Samplemodeling has announced the release of version 2.0.1 of The Trumpet. This major update is provided free of charge to all customers.
Since the release of v1.01 of The Trumpet, Samplemodeling received extensive feedback from its customers, which proved to be extremely useful to further improve the instrument. Most requests concerned optimisation for wind-controllers, extended remapping of MIDI controllers, MIDI loading of mutes, and additional keyswitch-controlled articulations like "doits". All of these requests have been fulfilled in version 2.01. In particular, virtually any wind-controller can now be used to play The Trumpet with excellent results.
Other new features were introduced by Samplemodeling in an effort to make the instrument even more playable and user-friendly. Complete bidirectional GUI mapping of all controllers, a more flexible approach to portamento time control, CC-controlled dynamics-to-pitch response, and an entirely new Breath-controller mode, yielding a more real trumpet-like behaviour, have been introduced.
Detailed Change List
Wind- and Breath-Controller Modes
The new version 2.01. remarkably optimises the behaviour of The Trumpet if using a Wind- or Breath-Controller.
In the Breath Controller (BC) mode, the note-on command is triggered by the BC itself (by exceeding a certain threshold of the air flow) – regardless how early you've pressed the key. To play an initial note, there is no need any more to perfectly synchronise the key stroke with the blowing into the mouthpiece. An additional controller (CC24 - see below) greatly facilitates a vibrato performed directly by modulating the air flow.
In the Wind Controller Mode, the player may adjust individually the pitch response of the instrument, optimising the vibrato and pitch bending performed with the mouthpiece, depending on the device he is using. The wide range of the Pitch Sensitivity knob in the Wind Controller menu allows the use of all the devices on the Market, like Yamaha's WX or AKAI's EWI. In this mode, the portamento time (normally driven by the velocity) is controlled by an additional MIDI controller (CC5).
Extended controller remapping facility
Not only CC11 (dynamics), but also the other important controllers can be remapped at your convenience: CC1 (vibrato intensity), CC19 (vibrato rate), CC24 (dynamic pitch – see below) and CC5 (portamento time – see below).
Labelled controller knobs
For better monitoring or working without external hardware, there are more controller knobs available on the instrument GUI, also including the CC11 (dynamics) and CC1 (vibrato rate). All knobs are clearly labelled.
The mutes can be chosen from a drop-down menu, as it was before in the v1.0.1, as well as via CC100, accessible in the menu "Controller 3". By assigning a controller track in a sequencer to CC100, any mute settings can be automated.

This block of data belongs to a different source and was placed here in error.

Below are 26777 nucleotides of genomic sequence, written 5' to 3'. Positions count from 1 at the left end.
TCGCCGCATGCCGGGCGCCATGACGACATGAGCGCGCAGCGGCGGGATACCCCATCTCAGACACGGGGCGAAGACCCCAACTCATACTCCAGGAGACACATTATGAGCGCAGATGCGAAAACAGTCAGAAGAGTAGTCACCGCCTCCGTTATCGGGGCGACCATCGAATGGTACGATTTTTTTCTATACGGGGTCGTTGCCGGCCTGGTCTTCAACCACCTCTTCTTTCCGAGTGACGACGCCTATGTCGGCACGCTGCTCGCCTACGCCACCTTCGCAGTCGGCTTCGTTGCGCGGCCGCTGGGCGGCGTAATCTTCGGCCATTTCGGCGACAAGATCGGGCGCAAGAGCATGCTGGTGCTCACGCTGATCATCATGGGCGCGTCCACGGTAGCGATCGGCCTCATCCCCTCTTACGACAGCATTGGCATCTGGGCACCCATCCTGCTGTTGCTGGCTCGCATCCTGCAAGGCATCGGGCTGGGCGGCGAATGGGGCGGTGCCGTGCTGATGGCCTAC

More flexible portamento time control
Portamento time (while playing a legato) – thus the quality of the transitions between the notes - is normally controlled by the velocity. The player may also adjust the portamento time with CC5 in the Wind Controller Mode (as described above). But also if playing on the keyboard or with a Breath Controller you can open the appropriate Menu and choose how much velocity and how much CC5 shall control the portamento time (CC5 can be found in the menu Controllers 1).
"Doit" – a new on-the-fly-keyswitch
"Doit" is, simply speaking, a kind of "reversed fall": a fast upward glissando "going to nowhere". The second level keyswitches C2 + G1 (standard doit) and C2 + G#1 (half-valve doit) has been added; as soon as both keys are pressed, the "doit" will be triggered.
Dynamic Pitch – controlled by CC24 - is a unique feature of The Trumpet, introducing more or less subtle pitch fluctuations depending on some particular variations of the articulation.
These fluctuations derive from the nature of the instrument and from the human imperfections. If set to 64 (middle), they correspond to those of a very good player. Lower settings are normally not recommended and should be used only temporarily to limit particular side effects, if necessary. Higher settings introduce a typical "shaky" intonation of a less skilful player. Extreme settings are perfect for some grotesque, humorous effects.
Higher settings allow also a "real" vibrato performed directly with the Breath Controller by modulating the intensity of the air flow. The ModWheel, however, which is the standard controller of the vibrato intensity, remains still enabled so it's the player's choice how to perform vibrato.
For more details please refer to the new version of the User Manual.